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EHF European League

Five conclusions after an action-packed group phase

EHF / Chris O'Reilly

The group phase of the first edition of the EHF European League Men has been a wild ride with each of the 24 teams providing us with some thrilling moments over the ten rounds.

Tuesday nights have now become a must-watch handball evening with the quality, determination and grit on display in Europe’s second tier.

Now that the Last 16 is set, it is time to draw some conclusions before the competition resumes on 23 March.

Old powers back in the mix

In recent years, the likes of Chekhovskie medvedi and Kadetten Schaffhausen have struggled to make an impact in the EHF Champions League.

Chekhov had failed to progress past the group phase every season since 2013, while it was 2012 for Schaffhausen, and both finished in the bottom two places in group D last season.

The restructuring of the competitions has not only breathed new life into the new-look second-tier competition but given these clubs a suitable level to compete at and become contenders again, having both earned 14 points in their group and will be seen as very dangerous foes by their French opponents in the Last 16.

German domination

Only twice in the past 20 years have we seen a non-German winner of the second tier, the EHF Cup in old money, and the trend looks set to continue as all three German clubs in the group phase won their groups.

While Magdeburg and Rhein-Neckar Löwen looked particularly doming, losing just one game each, Füchse Berlin were pushed pretty hard in an evenly-fought group B.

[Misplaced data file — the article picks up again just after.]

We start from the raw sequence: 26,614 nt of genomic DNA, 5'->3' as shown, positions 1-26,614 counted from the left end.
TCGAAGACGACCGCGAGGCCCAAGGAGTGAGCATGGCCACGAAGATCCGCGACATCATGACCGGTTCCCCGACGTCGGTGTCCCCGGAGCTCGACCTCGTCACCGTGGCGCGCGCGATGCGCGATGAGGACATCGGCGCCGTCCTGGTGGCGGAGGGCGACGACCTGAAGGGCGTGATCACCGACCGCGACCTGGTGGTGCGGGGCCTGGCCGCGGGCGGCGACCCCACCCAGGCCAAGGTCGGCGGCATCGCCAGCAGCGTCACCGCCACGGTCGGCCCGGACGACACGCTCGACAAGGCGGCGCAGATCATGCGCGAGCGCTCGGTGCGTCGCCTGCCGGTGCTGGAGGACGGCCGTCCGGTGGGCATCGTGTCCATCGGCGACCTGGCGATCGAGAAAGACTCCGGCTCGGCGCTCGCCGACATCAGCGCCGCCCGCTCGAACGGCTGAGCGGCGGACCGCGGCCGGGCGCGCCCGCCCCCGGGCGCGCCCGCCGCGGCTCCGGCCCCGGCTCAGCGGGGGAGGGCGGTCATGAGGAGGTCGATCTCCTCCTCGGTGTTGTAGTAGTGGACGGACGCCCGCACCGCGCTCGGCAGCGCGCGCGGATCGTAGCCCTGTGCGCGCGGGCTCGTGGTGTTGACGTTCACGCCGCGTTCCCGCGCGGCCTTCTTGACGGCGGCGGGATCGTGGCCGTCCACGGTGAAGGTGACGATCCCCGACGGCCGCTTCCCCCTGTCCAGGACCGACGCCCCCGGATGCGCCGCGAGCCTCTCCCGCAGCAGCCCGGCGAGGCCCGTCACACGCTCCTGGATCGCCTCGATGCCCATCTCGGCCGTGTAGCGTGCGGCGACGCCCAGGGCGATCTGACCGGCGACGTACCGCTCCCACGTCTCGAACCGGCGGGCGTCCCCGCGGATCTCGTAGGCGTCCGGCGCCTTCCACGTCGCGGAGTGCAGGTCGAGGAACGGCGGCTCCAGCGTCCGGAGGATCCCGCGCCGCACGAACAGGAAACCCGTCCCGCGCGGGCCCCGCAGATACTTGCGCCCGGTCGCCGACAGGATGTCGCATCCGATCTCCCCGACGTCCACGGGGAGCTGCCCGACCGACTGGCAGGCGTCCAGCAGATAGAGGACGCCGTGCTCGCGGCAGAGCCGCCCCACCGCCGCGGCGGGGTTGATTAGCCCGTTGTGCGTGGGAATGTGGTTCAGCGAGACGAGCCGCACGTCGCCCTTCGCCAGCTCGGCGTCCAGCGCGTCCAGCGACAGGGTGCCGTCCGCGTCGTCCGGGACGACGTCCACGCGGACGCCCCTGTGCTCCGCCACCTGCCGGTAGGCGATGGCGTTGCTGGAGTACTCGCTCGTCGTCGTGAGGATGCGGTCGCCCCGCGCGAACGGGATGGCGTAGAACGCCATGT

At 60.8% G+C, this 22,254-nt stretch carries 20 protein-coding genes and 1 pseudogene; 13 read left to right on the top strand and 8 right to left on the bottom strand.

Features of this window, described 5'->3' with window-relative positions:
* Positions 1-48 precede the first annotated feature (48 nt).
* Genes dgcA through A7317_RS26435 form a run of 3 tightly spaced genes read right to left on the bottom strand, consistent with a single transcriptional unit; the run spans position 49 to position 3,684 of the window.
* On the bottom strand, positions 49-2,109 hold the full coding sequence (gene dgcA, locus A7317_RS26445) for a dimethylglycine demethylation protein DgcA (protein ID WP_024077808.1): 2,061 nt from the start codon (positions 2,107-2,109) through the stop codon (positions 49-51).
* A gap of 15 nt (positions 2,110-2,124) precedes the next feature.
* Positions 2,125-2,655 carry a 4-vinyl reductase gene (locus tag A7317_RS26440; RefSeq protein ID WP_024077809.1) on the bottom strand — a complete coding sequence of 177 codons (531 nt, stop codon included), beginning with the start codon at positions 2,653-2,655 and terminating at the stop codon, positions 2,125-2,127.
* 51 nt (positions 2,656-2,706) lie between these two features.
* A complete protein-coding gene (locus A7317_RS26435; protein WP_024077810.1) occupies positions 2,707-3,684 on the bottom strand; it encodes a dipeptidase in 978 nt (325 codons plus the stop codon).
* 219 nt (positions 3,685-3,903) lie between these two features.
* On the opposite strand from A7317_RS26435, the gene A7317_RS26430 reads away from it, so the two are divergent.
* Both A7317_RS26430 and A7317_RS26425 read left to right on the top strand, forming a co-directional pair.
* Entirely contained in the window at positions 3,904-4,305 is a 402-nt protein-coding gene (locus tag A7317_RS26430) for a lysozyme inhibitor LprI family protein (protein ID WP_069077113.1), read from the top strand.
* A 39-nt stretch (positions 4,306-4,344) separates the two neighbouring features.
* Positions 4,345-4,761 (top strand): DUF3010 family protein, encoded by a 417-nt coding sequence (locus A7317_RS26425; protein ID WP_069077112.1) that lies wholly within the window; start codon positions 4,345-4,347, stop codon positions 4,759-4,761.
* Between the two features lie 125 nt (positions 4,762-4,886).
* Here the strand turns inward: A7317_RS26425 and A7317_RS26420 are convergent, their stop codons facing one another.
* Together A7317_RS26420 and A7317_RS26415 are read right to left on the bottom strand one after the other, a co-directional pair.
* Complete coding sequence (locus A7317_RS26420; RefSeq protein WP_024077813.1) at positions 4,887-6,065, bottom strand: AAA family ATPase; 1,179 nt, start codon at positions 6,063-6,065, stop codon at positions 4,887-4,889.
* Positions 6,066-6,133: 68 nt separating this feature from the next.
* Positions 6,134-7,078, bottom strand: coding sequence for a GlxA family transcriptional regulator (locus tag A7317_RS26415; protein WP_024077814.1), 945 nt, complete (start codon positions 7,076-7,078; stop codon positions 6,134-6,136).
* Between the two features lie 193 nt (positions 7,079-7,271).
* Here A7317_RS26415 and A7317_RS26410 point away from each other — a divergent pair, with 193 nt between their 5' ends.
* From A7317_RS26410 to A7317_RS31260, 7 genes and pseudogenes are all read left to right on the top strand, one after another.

Going into the final round of matches, there was a chance that three teams could end up on 12 points but Berlin put the race for first place beyond doubt with a confident 10-goal victory over Sporting, ensuring the three Bundesliga clubs will avoid each other en route to the final tournament.

Best of the rest

Orlen Wisla Plock were the only non-German group winner, looking unstoppable until two late losses took a bit of sheen off their pristine record.

Behind them in group A, Abanca Ademar Leon look particularly tough to break down, losing just once and ending four matches in dramatic draws.

French sides USAM Nimes Gard and Montpellier HB have displayed moments of class during the group phase, tinged with the odd bit of inconsistency.

Both could shake things up in the knockout rounds as could GOG, the Danish side with some young world champions and a couple of wise heads. GOG have flattered to deceive at times but could take advantage of the quarter of the draw without a German club.

Rapid Russians

Another club hoping to make the most of that quarter of the draw is GOG’s Last 16 opponents, CSKA.

The Moscow club’s sudden re-emergence on the European handball scene has caught the attention of many with the women’s side shining in the EHF Champions League and the men doing the business in the European League.

What has caught the eye most about this side is their ability to pile on the pressure with their relentless pace in attack, which has seen them tear many of their opponents apart at home, making Velimir Petkovic’s troops a dark horse in the knockout rounds.

Plucky Fivers squeeze through

One of the surprise packages of the competition this season has been Fivers. The Austrian club, competing in Europe for the first time in nine years, has gone way beyond their expectations, battling to two victories and two draws in group A.

In their final clash, away to Toulouse, they showed composure beyond their years in the final quarter of the game to stay in touch and lose the game by four goals, just enough to beat their guests in the head-to-head record and book a dream Last 16 tie against Füchse Berlin.

With all of their top scorers in their early twenties, this could be just the beginning for the Vienna-based club.

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